Hand-drawn perspective drawing showing the bee tower, the layered wall, the water collection grid, and a glimpse of the water garden.
The site of the derelict warehouse sits between terraces in a residential area of Liverpool. The client, who owns the majority of the houses around the site, aims to create a sustainable community garden.
Following initial research and consulting residents, I have chosen to introduce urban bee keeping to the scheme as a shared community activity. The beehives are an allegory for their harmonious and dynamic community.
- A Collaborative Self-Built Project for the New Community
A strong driver of the project was to facilitate the development of the area as a harmonious community, with the garden as a first collaborative project. Through experimental development, I eventually proposed a lightweight structure of interlocking timber modules that the residents can assemble easily on their own with minimal training and waste. The masonry aspect of the project also engages rudimentary vernacular construction techniques, easily achievable with adequate supervision.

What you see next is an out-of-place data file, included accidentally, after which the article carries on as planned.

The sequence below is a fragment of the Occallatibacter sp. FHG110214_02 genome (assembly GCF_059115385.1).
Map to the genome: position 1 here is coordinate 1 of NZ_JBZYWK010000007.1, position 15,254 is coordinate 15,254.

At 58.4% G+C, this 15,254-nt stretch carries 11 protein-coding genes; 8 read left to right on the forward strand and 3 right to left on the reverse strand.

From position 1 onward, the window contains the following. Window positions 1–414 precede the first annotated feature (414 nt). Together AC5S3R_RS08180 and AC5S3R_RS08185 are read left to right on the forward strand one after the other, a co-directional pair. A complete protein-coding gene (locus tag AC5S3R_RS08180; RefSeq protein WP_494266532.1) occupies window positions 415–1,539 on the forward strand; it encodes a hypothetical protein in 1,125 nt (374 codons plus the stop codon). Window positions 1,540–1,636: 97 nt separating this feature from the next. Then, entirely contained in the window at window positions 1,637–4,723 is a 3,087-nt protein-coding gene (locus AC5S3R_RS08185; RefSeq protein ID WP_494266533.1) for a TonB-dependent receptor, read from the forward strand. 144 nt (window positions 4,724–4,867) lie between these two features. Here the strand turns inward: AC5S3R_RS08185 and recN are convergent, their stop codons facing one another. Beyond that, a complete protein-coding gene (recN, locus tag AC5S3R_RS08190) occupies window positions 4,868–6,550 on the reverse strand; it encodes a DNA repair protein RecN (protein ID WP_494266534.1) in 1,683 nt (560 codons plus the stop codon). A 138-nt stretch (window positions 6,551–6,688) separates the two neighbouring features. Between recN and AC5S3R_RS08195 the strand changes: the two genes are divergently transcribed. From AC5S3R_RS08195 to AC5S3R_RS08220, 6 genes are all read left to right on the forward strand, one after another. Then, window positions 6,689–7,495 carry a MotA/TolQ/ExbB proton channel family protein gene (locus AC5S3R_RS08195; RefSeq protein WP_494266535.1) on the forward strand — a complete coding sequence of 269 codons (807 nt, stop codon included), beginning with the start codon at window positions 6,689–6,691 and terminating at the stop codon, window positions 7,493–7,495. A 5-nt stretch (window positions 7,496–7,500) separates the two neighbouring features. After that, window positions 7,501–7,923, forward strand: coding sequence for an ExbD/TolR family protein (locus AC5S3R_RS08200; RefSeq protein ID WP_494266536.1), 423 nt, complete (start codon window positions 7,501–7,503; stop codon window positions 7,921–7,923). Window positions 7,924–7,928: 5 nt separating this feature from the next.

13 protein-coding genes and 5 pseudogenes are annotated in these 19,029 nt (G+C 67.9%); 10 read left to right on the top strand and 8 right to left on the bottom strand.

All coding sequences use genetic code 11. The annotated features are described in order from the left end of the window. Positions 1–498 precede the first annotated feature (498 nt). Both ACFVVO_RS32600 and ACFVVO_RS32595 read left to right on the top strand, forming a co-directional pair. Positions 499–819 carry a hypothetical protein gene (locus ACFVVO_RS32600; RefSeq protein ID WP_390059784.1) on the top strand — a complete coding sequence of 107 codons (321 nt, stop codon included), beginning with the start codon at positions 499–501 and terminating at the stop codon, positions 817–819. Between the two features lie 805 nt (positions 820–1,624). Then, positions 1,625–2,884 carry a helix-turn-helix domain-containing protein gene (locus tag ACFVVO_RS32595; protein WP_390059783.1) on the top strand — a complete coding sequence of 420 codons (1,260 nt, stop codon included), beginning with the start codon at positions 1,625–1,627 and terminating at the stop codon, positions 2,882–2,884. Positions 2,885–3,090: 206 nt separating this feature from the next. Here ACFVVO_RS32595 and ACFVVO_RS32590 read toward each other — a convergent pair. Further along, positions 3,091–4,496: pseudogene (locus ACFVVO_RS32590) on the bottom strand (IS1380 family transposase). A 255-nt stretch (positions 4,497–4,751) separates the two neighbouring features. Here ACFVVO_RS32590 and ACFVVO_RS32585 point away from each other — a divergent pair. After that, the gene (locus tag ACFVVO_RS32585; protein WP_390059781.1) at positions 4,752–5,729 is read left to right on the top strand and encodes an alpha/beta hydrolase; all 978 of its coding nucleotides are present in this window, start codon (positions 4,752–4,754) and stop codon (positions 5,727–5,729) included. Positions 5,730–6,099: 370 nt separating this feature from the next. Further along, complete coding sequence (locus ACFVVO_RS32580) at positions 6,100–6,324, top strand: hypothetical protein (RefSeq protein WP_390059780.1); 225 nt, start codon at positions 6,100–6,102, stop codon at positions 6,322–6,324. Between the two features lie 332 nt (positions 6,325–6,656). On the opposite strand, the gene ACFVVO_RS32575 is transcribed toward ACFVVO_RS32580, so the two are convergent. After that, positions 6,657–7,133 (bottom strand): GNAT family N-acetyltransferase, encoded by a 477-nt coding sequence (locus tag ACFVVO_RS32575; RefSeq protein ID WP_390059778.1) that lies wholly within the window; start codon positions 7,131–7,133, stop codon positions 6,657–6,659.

- Aesthetics and Materiality
The timber lattice represents an abstraction of the beehive, illustrating strong repetitive geometry and using the square to suggest the hives. The scheme is enriched by the use of complementary materials that vary in texture, softness, and reflectivity. The varying in-between multifunctional spaces give interest to a potential promenade with simple, strong structures suggesting functionality (“nudge”) without enforcing it.